Editor’s Note: This is an installment in our occasional series, It’s Your Money, that looks more closely at public expenses that taxpayers may not realize they’re being asked to pay.

An ongoing discrimination lawsuit against the Honolulu Police Department could cost taxpayers upwards of $300,000 for the city to contract with outside attorneys.

On Wednesday, the Honolulu City Council is scheduled to vote on a series of resolutions that will allow the expenditure of $75,000 to each of four different law firms to defend officers who are named in the suit.

Hourly wages for paralegals and attorneys working on the case range from $85 an hour to $175 an hour. The price of the four contracts could also increase should the city decide it needs even more help.

The lawsuit was filed in February 2010 by three police officers who claimed they were victims of race and gender discrimination.

Sgt. Shermon Dowkin, an African-American, and Officer Federico Delgadillo, Jr., a Mexican-American, say they didn’t receive the proper backup during traffic stops, which put them in danger.

In some instances,the lawsuit alleged, the two officers were ignored when calling dispatch for cover. This was in addition to racially derogatory remarks allegedly made by officers ranking as high as lieutenant.

The third officer, Cassandra Bennett-Bagorio, a Caucasian, said she was retaliated against by the department when she supported Dowkin and Delgadillo’s claims.

She claims she was injured after getting assaulted in a bar when responding to a call. The lawsuit alleged she didn’t receive backup on the incident.

Honolulu Corporation Counsel has been handling the case ever since it was filed in federal court. Defendants named in the case include: the city and county of Honolulu, HPD, former Police Chief Boisse Correa, current Police Chief Louis Kealoha, Assistant Chief Michael Tamashiro as well as 10 others.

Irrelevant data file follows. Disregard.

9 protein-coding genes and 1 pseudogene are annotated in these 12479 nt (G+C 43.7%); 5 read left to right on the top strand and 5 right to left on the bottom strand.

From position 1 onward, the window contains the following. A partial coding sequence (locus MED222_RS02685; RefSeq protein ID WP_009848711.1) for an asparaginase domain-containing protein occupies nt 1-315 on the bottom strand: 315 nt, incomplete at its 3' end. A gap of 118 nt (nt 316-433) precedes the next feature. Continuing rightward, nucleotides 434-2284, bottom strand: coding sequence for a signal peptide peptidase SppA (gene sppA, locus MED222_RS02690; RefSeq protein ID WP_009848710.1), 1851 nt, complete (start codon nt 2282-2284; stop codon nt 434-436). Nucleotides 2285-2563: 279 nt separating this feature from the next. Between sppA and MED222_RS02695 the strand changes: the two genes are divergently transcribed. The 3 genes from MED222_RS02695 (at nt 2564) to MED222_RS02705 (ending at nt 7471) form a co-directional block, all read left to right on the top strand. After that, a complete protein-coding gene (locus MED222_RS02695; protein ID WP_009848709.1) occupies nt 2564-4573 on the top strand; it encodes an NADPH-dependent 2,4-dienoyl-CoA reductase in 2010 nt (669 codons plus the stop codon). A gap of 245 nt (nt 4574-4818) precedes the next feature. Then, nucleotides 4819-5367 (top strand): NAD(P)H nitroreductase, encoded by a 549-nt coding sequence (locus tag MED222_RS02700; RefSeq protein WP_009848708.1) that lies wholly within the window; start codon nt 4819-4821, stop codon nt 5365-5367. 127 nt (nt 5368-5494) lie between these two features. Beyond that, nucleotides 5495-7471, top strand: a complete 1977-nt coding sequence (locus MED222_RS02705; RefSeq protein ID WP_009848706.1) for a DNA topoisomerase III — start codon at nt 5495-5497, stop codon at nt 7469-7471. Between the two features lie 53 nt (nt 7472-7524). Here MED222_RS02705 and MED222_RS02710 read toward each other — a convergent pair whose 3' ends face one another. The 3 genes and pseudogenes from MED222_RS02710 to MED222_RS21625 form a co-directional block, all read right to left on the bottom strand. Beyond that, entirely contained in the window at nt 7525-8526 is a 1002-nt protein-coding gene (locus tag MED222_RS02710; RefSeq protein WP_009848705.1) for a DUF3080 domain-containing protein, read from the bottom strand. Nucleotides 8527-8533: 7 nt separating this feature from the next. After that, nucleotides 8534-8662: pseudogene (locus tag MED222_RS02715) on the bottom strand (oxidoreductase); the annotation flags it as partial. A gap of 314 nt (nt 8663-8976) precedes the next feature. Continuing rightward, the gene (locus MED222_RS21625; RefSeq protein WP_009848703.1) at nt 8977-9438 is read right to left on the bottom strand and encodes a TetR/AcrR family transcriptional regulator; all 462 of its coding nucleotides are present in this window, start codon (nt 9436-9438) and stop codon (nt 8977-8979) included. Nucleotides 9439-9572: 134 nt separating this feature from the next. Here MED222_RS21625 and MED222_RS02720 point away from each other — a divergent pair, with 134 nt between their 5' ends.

It’s unclear why the defendants need four separate law firms plus the city’s own legal counsel to represent them. City officials did not return phone calls seeking comment for this story.

The only reason the city has given for wanting to hire outside counsel comes in a motion in which Deputy Corporation Counsel D. Scott Dodd describes a mysterious conflict of interest between the city and those it represents.

“In an attempt to balance the clients’ right to confidentiality with the Court’s need to be apprised of the general circumstances of this matter counsel submits that some of the individual Defendants have stated that they wish to be represented by separate counsel, and do not wish to share confidential information with the City, or with the other individual Defendants.”

Dodd did offer to explain to the judge the specifics surrounding the conflict, but only if allowed to submit that information under seal.

You can read the latest complaint and the city’s response below:

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